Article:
4 TAPS Approval Process

4.1 Accessing the Adjudicator Service

First-time Users:
Companies wishing to place therapeutic advertisements in the media must open an account with ANZA prior to seeking TAPS approvals from the Adjudicator. This is done by completing and returning the TAPS Registration Form. Click here to download the TAPS Registration Form.

Registered Users:
ANZA members or past users of TAPS are automatically registered and may contact the Adjudicator direct.

When an advertisement is submitted for approval, it must be accompanied by a TAPS Pre-vetting Form ( click here to download the form), and be dispatched to the Adjudicator as follows:

Finished Commercials: DVD, mpegs or hyperlinks and accurate script.

Scripts and Concepts: Copy of scripts or layouts at any stage, reduced if necessary.

Print and Outdoor: Copy of proof of finished artwork, reduced if necessary.

Point-of-Sale: Copy or proof of finished artwork, reduced if necessary.

4.2 New Concepts
The Adjudicator assesses all new concept advertisements, whether they are for print, outdoor, radio, cinema, internet or television. (In addition, the Adjudicator assesses any other advertisement which cannot be approved by a registered DA).

4.3 Pre-Production Approvals
For all TV, radio and cinema campaigns, advertisers are recommended to obtain the Adjudicator's advice at concept, script and production stages. A concept Approval is given before production. This preempts any possible contraventions of the relevant codes and regulations and avoids the substantial costs of having a completed campaign rejected.

4.4 Point-of-Sale
Only major point-of-sale displays need to be sent to the Adjudicator. These are ones which are linked to media campaigns. All other point-of-sale and promotional items can be pre-vetted by DAs.

4.5 Timeframes for Approvals
Three working days are to be allowed for normal approvals. Lengthy infomercials may require additional time. It is essential to give 24 hours' notice by phone when urgent approvals are required.

TAPS Adjudicator office hours are 9am to 5pm Monday to Friday. For urgent approvals outside these hours, prior arrangements must be made with the Adjudicator.

Urgent advertisement approvals necessitated by an unforeseen event or external announcement must be submitted to the Adjudicator after first making contact by telephone. If the Adjudicator is not immediately available, advertisements may be directed to ANZA in the first instance.

4.6 Notification of Adjudicator Approvals
When an advertisement complies, the Adjudicator grants approval for it to be placed with the media. Approval is formally advised by email and is evidenced by a TAPS approval form containing the unique approval code for the advertisement. The approval details the following:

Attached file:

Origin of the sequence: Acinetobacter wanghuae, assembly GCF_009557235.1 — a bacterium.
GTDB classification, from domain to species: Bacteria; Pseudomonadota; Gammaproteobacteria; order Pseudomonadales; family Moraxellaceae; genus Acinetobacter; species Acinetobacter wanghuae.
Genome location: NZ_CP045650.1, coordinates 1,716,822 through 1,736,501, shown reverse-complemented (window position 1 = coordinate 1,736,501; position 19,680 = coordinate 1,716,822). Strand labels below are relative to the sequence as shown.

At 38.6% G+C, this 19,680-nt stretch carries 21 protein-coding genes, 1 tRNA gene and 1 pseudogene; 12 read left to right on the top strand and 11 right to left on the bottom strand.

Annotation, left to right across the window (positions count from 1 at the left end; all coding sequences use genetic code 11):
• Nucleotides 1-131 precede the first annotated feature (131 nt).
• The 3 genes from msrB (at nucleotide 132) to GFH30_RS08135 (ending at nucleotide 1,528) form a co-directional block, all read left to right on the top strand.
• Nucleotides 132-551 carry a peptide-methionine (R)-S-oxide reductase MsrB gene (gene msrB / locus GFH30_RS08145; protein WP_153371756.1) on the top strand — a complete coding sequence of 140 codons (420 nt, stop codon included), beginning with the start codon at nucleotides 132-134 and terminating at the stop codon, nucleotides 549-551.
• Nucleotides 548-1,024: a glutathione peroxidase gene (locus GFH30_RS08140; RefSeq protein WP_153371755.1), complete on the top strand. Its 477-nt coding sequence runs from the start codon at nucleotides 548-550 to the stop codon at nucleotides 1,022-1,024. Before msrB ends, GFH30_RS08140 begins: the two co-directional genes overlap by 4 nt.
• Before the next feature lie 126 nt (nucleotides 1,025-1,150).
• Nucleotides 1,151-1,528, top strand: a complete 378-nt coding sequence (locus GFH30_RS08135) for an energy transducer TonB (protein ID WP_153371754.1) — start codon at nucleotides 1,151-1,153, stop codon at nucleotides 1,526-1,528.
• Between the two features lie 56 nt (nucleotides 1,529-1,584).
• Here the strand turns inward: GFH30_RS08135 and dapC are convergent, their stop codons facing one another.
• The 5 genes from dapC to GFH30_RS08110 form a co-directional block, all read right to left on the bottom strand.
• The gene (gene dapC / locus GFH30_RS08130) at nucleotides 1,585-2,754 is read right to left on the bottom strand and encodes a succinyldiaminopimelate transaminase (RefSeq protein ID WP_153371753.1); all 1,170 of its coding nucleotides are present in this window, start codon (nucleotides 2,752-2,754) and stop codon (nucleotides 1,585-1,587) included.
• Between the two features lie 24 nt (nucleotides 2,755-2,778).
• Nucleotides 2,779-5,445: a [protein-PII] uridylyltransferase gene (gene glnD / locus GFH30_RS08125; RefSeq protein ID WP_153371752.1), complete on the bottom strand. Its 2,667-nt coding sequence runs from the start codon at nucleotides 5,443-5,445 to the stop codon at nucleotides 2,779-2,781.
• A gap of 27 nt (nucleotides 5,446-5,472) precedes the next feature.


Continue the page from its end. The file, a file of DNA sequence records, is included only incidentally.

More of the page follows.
· TAPS job reference number

· Advertisement title

· Client

· Product

· Adjudicator's signature and unique TAPS approval code

Note: All advertisements appearing in print media and approved by a TAPS Adjudicator (or Delegated Authority) should carry the prefix TAPS before every key number.

4.7 Disclaimer
ANZA and the Adjudicator do not accept liability for any loss of any nature howsoever arising out of or consequent upon the pre-vetting of any advertisement under the TAPS system. It remains at all times the sole responsibility of the advertiser and its advertising agency to ensure that the advertisement complies in all respects with all relevant codes and regulations.

5. Delegated Authorities

With advertisements that are uncontentious, a registered Delegated Authority (DA) can authorize approvals in-house. The primary advantages of this are speed of decision-making and reduced compliance costs. Having DAs within a number of organisations also serves to build knowledge and familiarity with the relevant codes and regulations, and compliance procedures.

5.1 DA Authority Limits

Organisations can choose to gain approvals from a DA for 'uncontentious' advertisements. These are defined as:

· An already approved advertisement having a straightforward modification made to it (e.g. change of price; change of pack; adaptation of creative if the resulting change is insignificant; sales promotion where permissible).

· A new campaign that is very much 'in the mould' of already-approved advertising.

· Small classified advertisements for professional services within the health arena.

· Minor point-of-sale displays and promotional items (i.e. ones which are NOT linked to a media campaign).

· Advertisements in the medical media (i.e. they're targeting a qualified audience)

· Advertisements for low-risk products e.g. anti-dandruff shampoos.

· Advertisements for products or categories which have been specifically authorised by the Adjudicator for approval by a DA.

If there is any doubt that an advertisement fits the above criteria, it should always be referred to the Adjudicator.

5.2 Qualifications for DA Nomination
Only advertisers and media organisations may apply to have an appropriately qualified executive appointed as a DA. The nominated individual should have:

· Experience in pharmaceutical or natural health/dietary supplement advertising;

· A good understanding of the relevant codes and regulations;

· A good understanding of the need for consistent compliance;

· An independent role within the organization (such as Medical Director, Compliance Officer etc)

· The ability to provide high quality judgments, advice and direction.

5.3 Nomination Procedure

· Organisations wishing to register a DA must complete and return the Delegated Authority Registration Form (obtainable from ANZA)

· The proposed DA is considered by representatives from ANZA and TAPS.